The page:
State launches website to track harmful algae bloomsSource: Bozeman Daily Chronicle
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By Michael Wright
Montana environmental and health officials launched a new website where members of the public can report what they believe to be harmful algae blooms.
The Montana Department of Environmental Quality and the Montana Department of Public Health and Human Services announced the new website and a tip line in a press release on Monday. People will be able to upload photos of a bloom and give GPS coordinates for exactly where it was.
The agencies want to educate the public and they want their help in tracking and identifying harmful blooms.
“We want to get better with communicating with the public,” said Myla Kelly, a water quality specialist with the DEQ.
Harmful algae blooms refer to blue-green algae, which produces certain toxins that can be harmful to people and animals. They turn the water into something like pea soup, and the algae is usually suspended in the water column.
Animals have been killed by the blooms in the past, but the state’s press release said there have been no humans killed by harmful algae.
Kelly said the blooms occur in waterbodies that see a lot of sunlight and have high nutrient loads and warmer temperatures. She said there have also been blooms at Clark Canyon Reservoir and at Canyon Ferry Reservoir in the past. But the state hasn’t done much to keep track of them.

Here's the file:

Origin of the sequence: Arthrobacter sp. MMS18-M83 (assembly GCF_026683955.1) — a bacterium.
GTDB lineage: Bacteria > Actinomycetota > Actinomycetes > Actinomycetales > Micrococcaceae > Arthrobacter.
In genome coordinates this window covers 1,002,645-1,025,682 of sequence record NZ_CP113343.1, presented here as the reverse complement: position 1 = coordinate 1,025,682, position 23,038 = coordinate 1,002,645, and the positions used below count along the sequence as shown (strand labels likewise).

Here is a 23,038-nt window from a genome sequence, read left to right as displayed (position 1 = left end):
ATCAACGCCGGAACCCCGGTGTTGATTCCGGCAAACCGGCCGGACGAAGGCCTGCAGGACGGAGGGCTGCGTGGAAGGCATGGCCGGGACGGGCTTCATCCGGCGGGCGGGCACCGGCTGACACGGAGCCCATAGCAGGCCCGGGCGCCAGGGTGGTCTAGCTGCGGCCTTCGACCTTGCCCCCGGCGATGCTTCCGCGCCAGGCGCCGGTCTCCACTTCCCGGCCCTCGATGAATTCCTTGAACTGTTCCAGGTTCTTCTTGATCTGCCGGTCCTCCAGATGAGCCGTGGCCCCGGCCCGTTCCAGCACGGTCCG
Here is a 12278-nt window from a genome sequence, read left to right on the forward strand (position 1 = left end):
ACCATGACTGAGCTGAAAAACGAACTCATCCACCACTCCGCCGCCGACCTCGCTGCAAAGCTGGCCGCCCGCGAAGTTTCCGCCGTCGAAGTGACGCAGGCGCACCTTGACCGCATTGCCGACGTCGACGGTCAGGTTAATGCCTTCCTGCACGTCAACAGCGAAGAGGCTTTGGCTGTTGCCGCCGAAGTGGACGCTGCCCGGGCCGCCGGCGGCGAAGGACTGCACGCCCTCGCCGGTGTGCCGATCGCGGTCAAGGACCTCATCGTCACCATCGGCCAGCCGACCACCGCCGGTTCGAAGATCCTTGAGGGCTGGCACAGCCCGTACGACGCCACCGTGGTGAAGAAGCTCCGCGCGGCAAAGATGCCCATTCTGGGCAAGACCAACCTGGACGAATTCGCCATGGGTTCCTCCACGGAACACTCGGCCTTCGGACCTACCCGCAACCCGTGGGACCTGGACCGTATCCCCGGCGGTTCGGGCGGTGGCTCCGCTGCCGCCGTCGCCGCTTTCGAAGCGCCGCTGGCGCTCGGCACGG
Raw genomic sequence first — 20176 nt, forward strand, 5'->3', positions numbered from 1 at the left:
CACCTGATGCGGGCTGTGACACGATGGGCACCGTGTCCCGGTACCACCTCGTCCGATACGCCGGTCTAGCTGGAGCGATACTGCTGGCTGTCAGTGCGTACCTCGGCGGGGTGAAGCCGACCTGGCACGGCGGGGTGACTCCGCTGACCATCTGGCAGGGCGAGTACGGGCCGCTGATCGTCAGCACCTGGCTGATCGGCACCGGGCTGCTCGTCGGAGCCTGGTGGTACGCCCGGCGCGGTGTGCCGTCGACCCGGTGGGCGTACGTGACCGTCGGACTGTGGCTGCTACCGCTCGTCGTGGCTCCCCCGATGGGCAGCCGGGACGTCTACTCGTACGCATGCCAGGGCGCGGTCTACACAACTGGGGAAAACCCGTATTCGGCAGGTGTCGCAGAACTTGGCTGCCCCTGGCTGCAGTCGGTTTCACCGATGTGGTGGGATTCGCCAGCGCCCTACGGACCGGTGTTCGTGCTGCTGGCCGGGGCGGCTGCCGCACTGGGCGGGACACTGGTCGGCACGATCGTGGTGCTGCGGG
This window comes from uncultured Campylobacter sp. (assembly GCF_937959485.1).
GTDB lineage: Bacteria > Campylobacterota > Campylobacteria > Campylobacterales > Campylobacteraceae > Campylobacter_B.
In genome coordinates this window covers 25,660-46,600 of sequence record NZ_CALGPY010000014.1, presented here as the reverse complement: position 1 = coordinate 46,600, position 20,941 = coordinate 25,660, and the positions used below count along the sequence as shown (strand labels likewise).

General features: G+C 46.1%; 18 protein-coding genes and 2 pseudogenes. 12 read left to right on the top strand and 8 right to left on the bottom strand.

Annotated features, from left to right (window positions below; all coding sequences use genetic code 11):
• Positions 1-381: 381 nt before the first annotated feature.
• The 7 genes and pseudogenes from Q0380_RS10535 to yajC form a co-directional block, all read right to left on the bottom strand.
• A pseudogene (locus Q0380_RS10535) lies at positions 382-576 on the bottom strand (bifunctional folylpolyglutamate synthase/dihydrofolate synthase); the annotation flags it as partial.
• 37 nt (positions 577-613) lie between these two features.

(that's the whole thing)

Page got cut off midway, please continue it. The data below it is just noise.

Hebgen Lake regularly sees blooms of the algae. Last year a bloom on the lake’s northern shore lasted into October, which Kelly said was unusual.
“It definitely lasted much longer into the fall than anyone was anticipating,” Kelly said.
The issue has garnered more attention around the country in the last few years. The state’s press release said that a bloom on Lake Erie in 2014 left 500,000 residents of Toledo, Ohio, without the public water supply for a few days. A bloom covered 636 miles of the Ohio River in 2015.
The Centers for Disease Control and Prevention’s websitesays that climate change may be increasing the frequency of the blooms and may make them more severe. It cites Lake Erie, where warming temperatures have caused blooms to last into the winter.
Whether that applies to Montana isn’t clear, Kelly said.
“It’s hard to say if we’re going to be seeing these more frequently,” Kelly said.
It’s also hard for them to say whether the state is already seeing more of them because they haven’t tracked the blooms very closely in the past. The blooms on Hebgen Lake are well documented because Northwestern Energy is required to monitor for them, but that’s not true on all water bodies in the state.